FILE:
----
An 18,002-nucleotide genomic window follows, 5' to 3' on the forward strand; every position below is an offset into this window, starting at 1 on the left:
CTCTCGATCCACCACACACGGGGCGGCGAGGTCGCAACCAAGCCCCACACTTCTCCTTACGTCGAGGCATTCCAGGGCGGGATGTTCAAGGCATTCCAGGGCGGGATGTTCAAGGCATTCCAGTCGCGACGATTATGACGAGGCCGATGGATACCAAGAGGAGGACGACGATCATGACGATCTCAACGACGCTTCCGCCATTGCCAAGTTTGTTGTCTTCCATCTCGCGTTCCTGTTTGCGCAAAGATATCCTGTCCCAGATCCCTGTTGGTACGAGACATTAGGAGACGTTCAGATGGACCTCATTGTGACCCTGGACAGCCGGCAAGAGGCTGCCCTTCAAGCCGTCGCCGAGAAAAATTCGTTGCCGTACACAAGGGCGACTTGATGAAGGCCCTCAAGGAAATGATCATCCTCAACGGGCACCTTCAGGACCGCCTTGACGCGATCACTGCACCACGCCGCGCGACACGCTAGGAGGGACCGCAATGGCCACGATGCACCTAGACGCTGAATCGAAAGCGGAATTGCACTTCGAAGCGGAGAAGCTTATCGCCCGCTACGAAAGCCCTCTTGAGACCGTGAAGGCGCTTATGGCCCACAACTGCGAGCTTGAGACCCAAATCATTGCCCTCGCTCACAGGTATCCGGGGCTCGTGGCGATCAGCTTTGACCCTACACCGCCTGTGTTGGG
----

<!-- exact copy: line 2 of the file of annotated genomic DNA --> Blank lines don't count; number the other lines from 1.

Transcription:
CTCTCGATCCACCACACACGGGGCGGCGAGGTCGCAACCAAGCCCCACACTTCTCCTTACGTCGAGGCATTCCAGGGCGGGATGTTCAAGGCATTCCAGGGCGGGATGTTCAAGGCATTCCAGTCGCGACGATTATGACGAGGCCGATGGATACCAAGAGGAGGACGACGATCATGACGATCTCAACGACGCTTCCGCCATTGCCAAGTTTGTTGTCTTCCATCTCGCGTTCCTGTTTGCGCAAAGATATCCTGTCCCAGATCCCTGTTGGTACGAGACATTAGGAGACGTTCAGATGGACCTCATTGTGACCCTGGACAGCCGGCAAGAGGCTGCCCTTCAAGCCGTCGCCGAGAAAAATTCGTTGCCGTACACAAGGGCGACTTGATGAAGGCCCTCAAGGAAATGATCATCCTCAACGGGCACCTTCAGGACCGCCTTGACGCGATCACTGCACCACGCCGCGCGACACGCTAGGAGGGACCGCAATGGCCACGATGCACCTAGACGCTGAATCGAAAGCGGAATTGCACTTCGAAGCGGAGAAGCTTATCGCCCGCTACGAAAGCCCTCTTGAGACCGTGAAGGCGCTTATGGCCCACAACTGCGAGCTTGAGACCCAAATCATTGCCCTCGCTCACAGGTATCCGGGGCTCGTGGCGATCAGCTTTGACCCTACACCGCCTGTGTTGGG